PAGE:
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Sudden death cardiac arrest survivors attend event

Submitted photo Nineteen sudden cardiac arrest survivors recently attended the first annual Survivors Banquet and Re-birthday Celebration in Fergus Falls, Minn. Pictured are, front, from left, Tim Hoffman, Bruce Atterberg, Gene Johnson, Garry Frankel, Jerry Griffin and Izzy Mastel, of Jamestown; and back, from left, are Wayne Schneider, Art Stortrom, Larry Kimball, Tom Renville, Kevin Kent, Bruce Wizik, Ruth Nodsle, Al Bertke, Julia Werk, Dan Kerkvliet, Bill Timmerman, Bill Breth and Owen Thompson.

Nineteen sudden cardiac arrest survivors from across the region gathered to share their stories at the first annual Survivors Banquet and Re-birthday Celebration on Feb. 15 at the Bigwood Event Center in Fergus Falls, Minn.

The longest-term survivor in attendance was Owen Thompson, who suffered a sudden cardiac arrest in 1991.

“We owe the continued rising survival rate to increasing technology, but more importantly to EMT and ambulance companies willing to invest in having the new technology ready and available,” Thompson said. “We need to continue to get more and more AEDs (automated external defibrillator) into rural communities.”

Gene Johnson, president of the Minnesota SCA Survivors Network, originated the group 10 years ago.

“We had to scrape across the entire country ten years ago to find 42 sudden cardiac arrest survivors,” Johnson said. “Today there are 22 in this room alone.”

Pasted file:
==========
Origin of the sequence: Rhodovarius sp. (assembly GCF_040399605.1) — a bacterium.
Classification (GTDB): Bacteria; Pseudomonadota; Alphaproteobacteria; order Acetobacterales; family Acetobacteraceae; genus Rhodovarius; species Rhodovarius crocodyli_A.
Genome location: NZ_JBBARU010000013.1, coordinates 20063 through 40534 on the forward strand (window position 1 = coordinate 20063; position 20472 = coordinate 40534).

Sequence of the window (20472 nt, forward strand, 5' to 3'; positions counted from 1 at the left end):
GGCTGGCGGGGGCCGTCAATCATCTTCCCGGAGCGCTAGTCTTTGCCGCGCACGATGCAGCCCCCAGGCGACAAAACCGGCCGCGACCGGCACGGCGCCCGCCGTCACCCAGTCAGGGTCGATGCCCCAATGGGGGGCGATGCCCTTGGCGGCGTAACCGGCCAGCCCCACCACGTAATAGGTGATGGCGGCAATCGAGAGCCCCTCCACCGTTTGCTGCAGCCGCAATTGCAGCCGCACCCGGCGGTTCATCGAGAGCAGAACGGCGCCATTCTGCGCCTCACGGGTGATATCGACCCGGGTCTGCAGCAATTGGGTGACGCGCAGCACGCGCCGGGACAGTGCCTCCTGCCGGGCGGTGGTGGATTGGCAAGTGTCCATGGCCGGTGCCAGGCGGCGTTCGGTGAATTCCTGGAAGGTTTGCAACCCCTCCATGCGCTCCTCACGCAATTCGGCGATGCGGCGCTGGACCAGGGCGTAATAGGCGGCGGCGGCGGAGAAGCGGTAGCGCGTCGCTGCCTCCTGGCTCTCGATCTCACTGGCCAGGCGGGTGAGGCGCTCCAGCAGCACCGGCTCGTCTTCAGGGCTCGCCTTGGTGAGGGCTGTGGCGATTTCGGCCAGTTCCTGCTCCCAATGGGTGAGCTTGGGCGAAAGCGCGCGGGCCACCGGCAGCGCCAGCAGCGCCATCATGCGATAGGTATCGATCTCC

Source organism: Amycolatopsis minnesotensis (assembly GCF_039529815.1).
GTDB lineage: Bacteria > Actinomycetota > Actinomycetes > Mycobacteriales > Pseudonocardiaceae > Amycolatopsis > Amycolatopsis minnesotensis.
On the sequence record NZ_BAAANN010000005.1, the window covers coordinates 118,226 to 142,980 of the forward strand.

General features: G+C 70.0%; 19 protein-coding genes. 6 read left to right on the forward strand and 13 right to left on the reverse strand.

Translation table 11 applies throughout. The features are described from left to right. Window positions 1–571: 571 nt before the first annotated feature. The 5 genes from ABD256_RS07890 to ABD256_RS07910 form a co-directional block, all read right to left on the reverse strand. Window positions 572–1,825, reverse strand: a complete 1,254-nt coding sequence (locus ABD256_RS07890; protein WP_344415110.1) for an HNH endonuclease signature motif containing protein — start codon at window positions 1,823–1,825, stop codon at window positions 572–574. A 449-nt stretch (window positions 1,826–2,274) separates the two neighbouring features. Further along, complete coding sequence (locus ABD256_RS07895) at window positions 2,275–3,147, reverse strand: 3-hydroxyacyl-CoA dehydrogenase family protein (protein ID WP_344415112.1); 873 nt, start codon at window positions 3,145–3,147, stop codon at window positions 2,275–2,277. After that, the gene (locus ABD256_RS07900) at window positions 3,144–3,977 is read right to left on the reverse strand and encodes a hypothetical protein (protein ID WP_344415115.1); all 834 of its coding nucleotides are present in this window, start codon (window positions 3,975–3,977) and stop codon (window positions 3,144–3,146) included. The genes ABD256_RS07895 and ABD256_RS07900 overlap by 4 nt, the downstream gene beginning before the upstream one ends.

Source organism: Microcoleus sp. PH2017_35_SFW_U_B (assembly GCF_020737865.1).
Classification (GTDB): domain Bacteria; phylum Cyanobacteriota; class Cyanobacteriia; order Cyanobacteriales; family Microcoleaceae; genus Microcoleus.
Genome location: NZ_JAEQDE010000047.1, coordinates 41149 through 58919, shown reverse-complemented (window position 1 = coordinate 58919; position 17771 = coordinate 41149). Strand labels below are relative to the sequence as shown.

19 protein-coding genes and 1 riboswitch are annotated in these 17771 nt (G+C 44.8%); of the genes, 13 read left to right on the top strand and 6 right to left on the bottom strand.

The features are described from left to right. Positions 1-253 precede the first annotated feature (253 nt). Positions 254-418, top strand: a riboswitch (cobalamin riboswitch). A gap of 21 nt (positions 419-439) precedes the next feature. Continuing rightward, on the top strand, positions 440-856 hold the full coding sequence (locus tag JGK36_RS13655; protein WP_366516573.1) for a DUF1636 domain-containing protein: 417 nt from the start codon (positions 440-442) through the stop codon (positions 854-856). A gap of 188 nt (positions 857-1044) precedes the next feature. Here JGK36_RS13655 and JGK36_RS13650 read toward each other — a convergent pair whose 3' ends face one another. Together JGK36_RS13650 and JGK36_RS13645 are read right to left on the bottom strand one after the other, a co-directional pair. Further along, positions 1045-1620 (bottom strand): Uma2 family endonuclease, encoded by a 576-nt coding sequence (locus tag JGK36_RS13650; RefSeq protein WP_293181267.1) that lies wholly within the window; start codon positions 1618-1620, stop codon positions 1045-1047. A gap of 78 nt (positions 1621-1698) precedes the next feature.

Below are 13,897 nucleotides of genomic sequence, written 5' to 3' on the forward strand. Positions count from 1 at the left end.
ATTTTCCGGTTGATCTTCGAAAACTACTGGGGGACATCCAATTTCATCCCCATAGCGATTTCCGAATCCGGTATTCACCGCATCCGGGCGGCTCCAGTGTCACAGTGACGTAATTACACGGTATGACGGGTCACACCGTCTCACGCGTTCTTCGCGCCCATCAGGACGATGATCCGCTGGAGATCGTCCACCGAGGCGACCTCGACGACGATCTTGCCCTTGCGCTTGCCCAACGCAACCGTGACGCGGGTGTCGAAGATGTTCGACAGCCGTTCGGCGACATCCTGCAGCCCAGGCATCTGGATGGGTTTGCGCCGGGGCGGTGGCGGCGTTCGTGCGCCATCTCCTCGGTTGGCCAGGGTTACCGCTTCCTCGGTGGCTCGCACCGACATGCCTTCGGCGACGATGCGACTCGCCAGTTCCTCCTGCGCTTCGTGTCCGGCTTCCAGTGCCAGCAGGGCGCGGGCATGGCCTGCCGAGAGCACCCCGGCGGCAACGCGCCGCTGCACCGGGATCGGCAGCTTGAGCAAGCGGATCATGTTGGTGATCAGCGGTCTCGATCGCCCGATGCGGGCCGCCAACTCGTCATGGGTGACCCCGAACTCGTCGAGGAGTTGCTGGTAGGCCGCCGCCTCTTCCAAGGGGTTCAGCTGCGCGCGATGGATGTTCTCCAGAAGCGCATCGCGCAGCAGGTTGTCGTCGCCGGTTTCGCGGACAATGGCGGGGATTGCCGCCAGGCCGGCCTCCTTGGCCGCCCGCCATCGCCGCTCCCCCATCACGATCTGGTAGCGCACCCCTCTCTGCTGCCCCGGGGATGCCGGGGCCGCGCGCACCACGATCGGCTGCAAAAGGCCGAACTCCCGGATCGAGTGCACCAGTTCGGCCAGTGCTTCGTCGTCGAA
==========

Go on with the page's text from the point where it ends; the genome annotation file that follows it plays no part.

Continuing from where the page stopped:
Nationally 15,000 to 20,000 people survive sudden cardiac arrest each year, with the odds of surviving at 7 percent. “Survival rates are improving dramatically,” Johnson said. “But we have to keep pushing. As you can see long-term survival is possible.”

Izzy Mastel of Jamestown experienced sudden cardiac arrest while watching a movie with his family on March 9, 2013. Quick thinking from his wife, who started CPR, and his son-in-law, Ross, who called 911, contributed to saving his life. EMTs arrived on the scene within minutes and shocked him with an AED. Mastel came to and was told what was going on.

Paramedic Juanita Gorder was on duty and rode in the transport to Bismarck. “We had to shock him three more times on the way to Bismarck,” Gorder said. “The weather was horrible too, so it took longer than it normally would, but we made it.”

Mastel was released from the hospital a week later and underwent heart surgery last fall. He reports feeling great now.

The recognition banquet, hosted by the western Minnesota chapter of the Sudden Cardiac Arrest Association, was organized by Randy Fischer who also serves as the operations director of Ringdahl EMS and CEO of RWF Enterprises and Stevens County EMS in Morris, Minn.

“We have an opportunity to improve survival of SCA by engaging the public, business, health care organizations and private advocates to stress the importance of early access to 911, early CPR, early defibrillation and early advanced life support care by EMS and local health care systems,” Fischer said.

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